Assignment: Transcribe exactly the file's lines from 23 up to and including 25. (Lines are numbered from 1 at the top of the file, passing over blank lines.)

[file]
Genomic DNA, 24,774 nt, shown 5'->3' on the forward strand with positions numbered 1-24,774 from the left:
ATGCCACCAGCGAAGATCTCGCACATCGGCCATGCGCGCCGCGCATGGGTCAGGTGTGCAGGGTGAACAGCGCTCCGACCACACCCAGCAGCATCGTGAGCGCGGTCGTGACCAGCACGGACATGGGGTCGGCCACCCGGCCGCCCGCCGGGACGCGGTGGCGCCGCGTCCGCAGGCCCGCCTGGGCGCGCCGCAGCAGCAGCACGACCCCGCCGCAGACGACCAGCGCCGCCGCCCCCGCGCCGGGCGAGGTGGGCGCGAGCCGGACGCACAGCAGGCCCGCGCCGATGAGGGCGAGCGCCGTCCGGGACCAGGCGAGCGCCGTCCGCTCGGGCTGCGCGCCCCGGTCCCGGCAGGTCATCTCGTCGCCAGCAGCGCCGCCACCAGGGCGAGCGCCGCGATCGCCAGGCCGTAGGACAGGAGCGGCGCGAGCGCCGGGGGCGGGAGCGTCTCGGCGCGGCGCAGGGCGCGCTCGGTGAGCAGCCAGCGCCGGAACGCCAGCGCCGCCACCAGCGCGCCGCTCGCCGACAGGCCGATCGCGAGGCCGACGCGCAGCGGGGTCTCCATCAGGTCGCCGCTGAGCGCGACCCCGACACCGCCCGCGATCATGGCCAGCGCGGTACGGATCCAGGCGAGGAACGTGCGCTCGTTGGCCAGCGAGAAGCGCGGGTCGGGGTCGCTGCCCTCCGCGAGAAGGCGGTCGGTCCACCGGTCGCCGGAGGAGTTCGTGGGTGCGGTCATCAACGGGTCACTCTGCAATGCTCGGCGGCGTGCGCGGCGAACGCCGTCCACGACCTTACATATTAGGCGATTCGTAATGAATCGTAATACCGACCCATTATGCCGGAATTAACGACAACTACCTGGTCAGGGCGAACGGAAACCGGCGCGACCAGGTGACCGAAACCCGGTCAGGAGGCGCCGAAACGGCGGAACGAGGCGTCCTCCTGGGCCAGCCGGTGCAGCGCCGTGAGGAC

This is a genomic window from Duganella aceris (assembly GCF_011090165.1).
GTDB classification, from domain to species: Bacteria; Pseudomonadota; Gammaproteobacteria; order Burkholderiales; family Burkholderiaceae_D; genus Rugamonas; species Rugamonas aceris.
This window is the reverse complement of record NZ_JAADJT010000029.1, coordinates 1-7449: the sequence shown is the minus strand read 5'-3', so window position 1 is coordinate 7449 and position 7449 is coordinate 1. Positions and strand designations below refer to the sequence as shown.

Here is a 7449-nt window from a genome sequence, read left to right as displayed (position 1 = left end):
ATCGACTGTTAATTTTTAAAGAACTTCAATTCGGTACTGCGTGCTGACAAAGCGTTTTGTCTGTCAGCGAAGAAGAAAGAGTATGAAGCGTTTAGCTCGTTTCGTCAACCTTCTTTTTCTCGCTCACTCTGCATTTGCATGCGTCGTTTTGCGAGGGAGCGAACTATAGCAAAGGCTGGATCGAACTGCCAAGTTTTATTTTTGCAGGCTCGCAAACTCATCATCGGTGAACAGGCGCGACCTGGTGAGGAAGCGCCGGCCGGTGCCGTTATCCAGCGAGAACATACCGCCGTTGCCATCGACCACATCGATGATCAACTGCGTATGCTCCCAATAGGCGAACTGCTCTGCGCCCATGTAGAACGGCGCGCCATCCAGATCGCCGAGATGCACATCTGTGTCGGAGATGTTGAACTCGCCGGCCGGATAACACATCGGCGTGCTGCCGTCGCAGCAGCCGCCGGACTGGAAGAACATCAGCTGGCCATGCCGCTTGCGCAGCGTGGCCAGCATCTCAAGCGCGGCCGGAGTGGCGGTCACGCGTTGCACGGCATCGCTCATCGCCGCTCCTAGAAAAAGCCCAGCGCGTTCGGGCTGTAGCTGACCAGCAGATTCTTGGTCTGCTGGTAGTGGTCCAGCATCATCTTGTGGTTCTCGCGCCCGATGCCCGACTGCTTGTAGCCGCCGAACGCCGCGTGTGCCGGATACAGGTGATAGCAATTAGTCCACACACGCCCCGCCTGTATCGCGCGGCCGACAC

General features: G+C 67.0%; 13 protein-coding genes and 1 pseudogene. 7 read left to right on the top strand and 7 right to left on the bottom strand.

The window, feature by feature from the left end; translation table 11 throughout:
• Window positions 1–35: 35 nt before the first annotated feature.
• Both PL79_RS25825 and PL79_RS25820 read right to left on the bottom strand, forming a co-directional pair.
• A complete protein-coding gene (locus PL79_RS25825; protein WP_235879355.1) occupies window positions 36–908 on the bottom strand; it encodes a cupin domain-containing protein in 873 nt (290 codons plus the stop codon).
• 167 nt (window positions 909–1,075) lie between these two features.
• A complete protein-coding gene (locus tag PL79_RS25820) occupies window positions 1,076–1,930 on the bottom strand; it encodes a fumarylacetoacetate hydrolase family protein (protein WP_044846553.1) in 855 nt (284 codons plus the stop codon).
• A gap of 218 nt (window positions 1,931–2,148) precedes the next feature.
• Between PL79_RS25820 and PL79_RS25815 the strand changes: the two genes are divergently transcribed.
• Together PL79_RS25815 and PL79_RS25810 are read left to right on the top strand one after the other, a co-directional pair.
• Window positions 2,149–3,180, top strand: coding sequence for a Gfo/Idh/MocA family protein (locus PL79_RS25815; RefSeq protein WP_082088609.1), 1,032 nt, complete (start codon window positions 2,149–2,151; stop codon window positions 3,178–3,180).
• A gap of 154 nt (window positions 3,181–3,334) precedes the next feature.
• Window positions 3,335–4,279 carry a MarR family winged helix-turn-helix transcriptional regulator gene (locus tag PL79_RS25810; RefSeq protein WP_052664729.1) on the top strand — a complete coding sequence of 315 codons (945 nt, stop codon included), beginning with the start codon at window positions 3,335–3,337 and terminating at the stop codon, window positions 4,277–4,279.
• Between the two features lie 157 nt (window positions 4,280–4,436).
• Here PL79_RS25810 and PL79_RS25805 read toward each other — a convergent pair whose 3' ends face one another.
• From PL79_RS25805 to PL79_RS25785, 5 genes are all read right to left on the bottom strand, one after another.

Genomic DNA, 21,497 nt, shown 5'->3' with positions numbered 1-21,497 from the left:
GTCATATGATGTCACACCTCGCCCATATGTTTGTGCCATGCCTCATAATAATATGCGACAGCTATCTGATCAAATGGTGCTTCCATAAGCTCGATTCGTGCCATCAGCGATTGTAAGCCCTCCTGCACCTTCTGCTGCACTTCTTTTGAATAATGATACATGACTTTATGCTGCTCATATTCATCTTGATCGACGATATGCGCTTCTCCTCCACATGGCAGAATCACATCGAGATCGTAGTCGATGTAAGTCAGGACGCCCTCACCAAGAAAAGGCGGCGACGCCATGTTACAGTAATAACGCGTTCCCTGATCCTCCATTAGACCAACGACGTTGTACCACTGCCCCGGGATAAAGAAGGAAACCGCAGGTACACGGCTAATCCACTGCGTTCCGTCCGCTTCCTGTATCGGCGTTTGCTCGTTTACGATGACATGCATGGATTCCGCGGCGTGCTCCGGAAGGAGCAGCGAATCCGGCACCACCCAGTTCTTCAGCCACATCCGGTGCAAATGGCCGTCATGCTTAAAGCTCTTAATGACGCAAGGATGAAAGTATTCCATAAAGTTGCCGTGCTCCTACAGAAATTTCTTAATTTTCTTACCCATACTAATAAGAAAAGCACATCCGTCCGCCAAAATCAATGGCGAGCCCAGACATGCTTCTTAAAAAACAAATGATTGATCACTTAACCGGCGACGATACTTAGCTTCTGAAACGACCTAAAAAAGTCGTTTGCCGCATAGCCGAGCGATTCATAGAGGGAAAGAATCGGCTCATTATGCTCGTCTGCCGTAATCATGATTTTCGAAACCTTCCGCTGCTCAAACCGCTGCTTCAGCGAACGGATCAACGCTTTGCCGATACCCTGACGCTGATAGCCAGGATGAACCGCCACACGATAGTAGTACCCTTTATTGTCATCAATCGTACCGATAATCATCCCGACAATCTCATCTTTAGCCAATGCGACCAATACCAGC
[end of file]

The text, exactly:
• From PL79_RS25805 to PL79_RS25785, 5 genes are all read right to left on the bottom strand, one after another.

Genomic DNA, 21,497 nt, shown 5'->3' with positions numbered 1-21,497 from the left:
GTCATATGATGTCACACCTCGCCCATATGTTTGTGCCATGCCTCATAATAATATGCGACAGCTATCTGATCAAATGGTGCTTCCATAAGCTCGATTCGTGCCATCAGCGATTGTAAGCCCTCCTGCACCTTCTGCTGCACTTCTTTTGAATAATGATACATGACTTTATGCTGCTCATATTCATCTTGATCGACGATATGCGCTTCTCCTCCACATGGCAGAATCACATCGAGATCGTAGTCGATGTAAGTCAGGACGCCCTCACCAAGAAAAGGCGGCGACGCCATGTTACAGTAATAACGCGTTCCCTGATCCTCCATTAGACCAACGACGTTGTACCACTGCCCCGGGATAAAGAAGGAAACCGCAGGTACACGGCTAATCCACTGCGTTCCGTCCGCTTCCTGTATCGGCGTTTGCTCGTTTACGATGACATGCATGGATTCCGCGGCGTGCTCCGGAAGGAGCAGCGAATCCGGCACCACCCAGTTCTTCAGCCACATCCGGTGCAAATGGCCGTCATGCTTAAAGCTCTTAATGACGCAAGGATGAAAGTATTCCATAAAGTTGCCGTGCTCCTACAGAAATTTCTTAATTTTCTTACCCATACTAATAAGAAAAGCACATCCGTCCGCCAAAATCAATGGCGAGCCCAGACATGCTTCTTAAAAAACAAATGATTGATCACTTAACCGGCGACGATACTTAGCTTCTGAAACGACCTAAAAAAGTCGTTTGCCGCATAGCCGAGCGATTCATAGAGGGAAAGAATCGGCTCATTATGCTCGTCTGCCGTAATCATGATTTTCGAAACCTTCCGCTGCTCAAACCGCTGCTTCAGCGAACGGATCAACGCTTTGCCGATACCCTGACGCTGATAGCCAGGATGAACCGCCACACGATAGTAGTACCCTTTATTGTCATCAATCGTACCGATAATCATCCCGACAATCTCATCTTTAGCCAATGCGACCAATACCAGC